Common Misconceptions About Writers
Posted on May 29, 2018
I am really enjoying talking about being a writer on the blog lately and as I am on an artsy course I often find myself discussing the misconceptions and stereotypes that surround being a writer. Someone I know who is a writer said “I just want to write in fields” like that’s something that all of us writers do, but it’s simply not true. I have broke down some of my favourite misconceptions below for you all:
Flamboyance – For some reason it has become a stereotype that writers are overly eccentric and we have a tendency to be weird in comparison to everybody else. I think this is only something that people think of us because the creative lifestyle is so different from the normal working one. I can tell you now, we are all flamboyant in our own ways but being strange or odd is not always our style, sometimes we are plain boring with wild imaginations!
Alcohol – There is a theory that writers drink a lot more. I have a feeling that stereotypes like this come from films just like Secret Window with Johnny Depp where there is a lot of drinking involved. It is undeniable that a lot of writers drink, but then again doesn’t the majority of the world do the same thing? Some of my best story ideas have come from being a little tipsy however, watching how people move in nightclubs, their characters, immersing myself in the moment for creative inspiration…
Hygiene – It is thought that many writers spend hours and hours locked away in rooms and writing for days (when we’re in the moment, we do…) but this does not mean that we are all disgusting and unhygienic. I have just spent the last weekend in the Epping forest without washing but this has nothing to do with my writing career, this is simply a result of the outdoor life. We are generally clean and healthy people!
Cigarettes – A lot of writers are conceived to smoke, and although similar to the alcohol point; they do, so do many other people! Our minds are no more stimulated with a cigarette than without, it is merely a coping mechanism many writers use. I’m not too sure why considering it’s so dreadfully bad for you, but there is enjoyment.
Coffee – Due to the nature of professional writing, the endless hours spent at a computer/book/typewriter trying to finish a commission for a deadline can be hard and takes a toll on the old eyes. Coffee is a lot of people’s go-to to handle this kind of pressure but it by no means something that writers all do. I don’t even like coffee or tea which I know is bizarre considering I’m British!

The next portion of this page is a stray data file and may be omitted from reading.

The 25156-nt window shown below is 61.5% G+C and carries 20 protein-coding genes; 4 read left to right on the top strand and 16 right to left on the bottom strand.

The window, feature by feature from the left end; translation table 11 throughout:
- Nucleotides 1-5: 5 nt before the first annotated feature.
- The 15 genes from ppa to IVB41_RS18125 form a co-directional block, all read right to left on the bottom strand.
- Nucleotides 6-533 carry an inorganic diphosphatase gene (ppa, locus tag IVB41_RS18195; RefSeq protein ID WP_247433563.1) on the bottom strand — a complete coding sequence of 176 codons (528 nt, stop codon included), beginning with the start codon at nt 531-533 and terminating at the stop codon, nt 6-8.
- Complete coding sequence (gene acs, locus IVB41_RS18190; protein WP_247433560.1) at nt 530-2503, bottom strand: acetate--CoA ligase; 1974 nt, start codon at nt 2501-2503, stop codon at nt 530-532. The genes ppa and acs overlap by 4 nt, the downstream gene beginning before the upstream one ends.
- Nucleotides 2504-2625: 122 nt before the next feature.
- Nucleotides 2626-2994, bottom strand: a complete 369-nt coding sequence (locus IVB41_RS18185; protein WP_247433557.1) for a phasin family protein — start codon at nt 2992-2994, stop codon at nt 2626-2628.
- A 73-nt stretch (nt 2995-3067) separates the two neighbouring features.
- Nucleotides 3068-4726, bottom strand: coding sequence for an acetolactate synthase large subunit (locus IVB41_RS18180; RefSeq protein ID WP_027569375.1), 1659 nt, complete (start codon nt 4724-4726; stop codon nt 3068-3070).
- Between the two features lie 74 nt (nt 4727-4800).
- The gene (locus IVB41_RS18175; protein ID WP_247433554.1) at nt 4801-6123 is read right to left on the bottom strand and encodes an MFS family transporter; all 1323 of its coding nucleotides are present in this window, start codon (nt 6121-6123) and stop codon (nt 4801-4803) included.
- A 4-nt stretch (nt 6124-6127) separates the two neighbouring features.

Recluse – It is thought that because we spend a lot of our time working on writing for certain companies that we are always locked away and we never come out unless it’s to make that ever needed cup of coffee (apparently!) but this isn’t true either. Everyone who reads my blog on a regular basis knows that I am a party animal and I love going out with friends as well as traveling around when I have the money. Being a recluse is a bit of a thing of the past and also a rather whimsical thought in my opinion. Even films about writing see the main characters that are writers out and about all the time either trying to get commissioned for work or working two jobs just to try and make ends meet.
Broke – A lot of writers are expected to be broke. Now, although a relatively true thing for most young writers that are just heading into the industry, professional writers are by no means broke. Look at famous ones such as Stephen King and JK Rowling. They have tons of money. Of course I’m putting this on the basis that they are famous but everyone in every profession has to start somewhere before they finally start earning money. With the logic that every writer is broke because they can’t get famous is the logic that every chef is broke because they don’t own a restaurant. As for me, I’m only broke because I’m a uni student and that is massively expected!
Depression – All good writers of course have to come from terrible backgrounds or suffered tragedy in order to write a good novel or poem as otherwise they haven’t experienced enough pain to help them do so. This is a ridiculous thing and I do not believe in it at all. I have had my fair share of awful things happen and although yes, these things inspire my writing I am by no means made a better or worse writer because of it. I hate it when people say that you can’t begin to write about something you haven’t experienced because this is what research is for.
Cats – Apparently every writer has a cat and it is their best friend, spilling coffee over manuscripts and nuzzling the fountain pen we write with. Although not wrong in my situation, my cat Mr. Mason is my best writing friend, not everyone I know who is a writer even likes cats! In fact I’d say only about 40% of them do! Most people these days prefer dogs, they’re more loyal and you can spoil them more.
Please enjoy these pictures of my kitty cat:
Are some of you writers that get asked other kinds of stereotypes? What do people ask you about?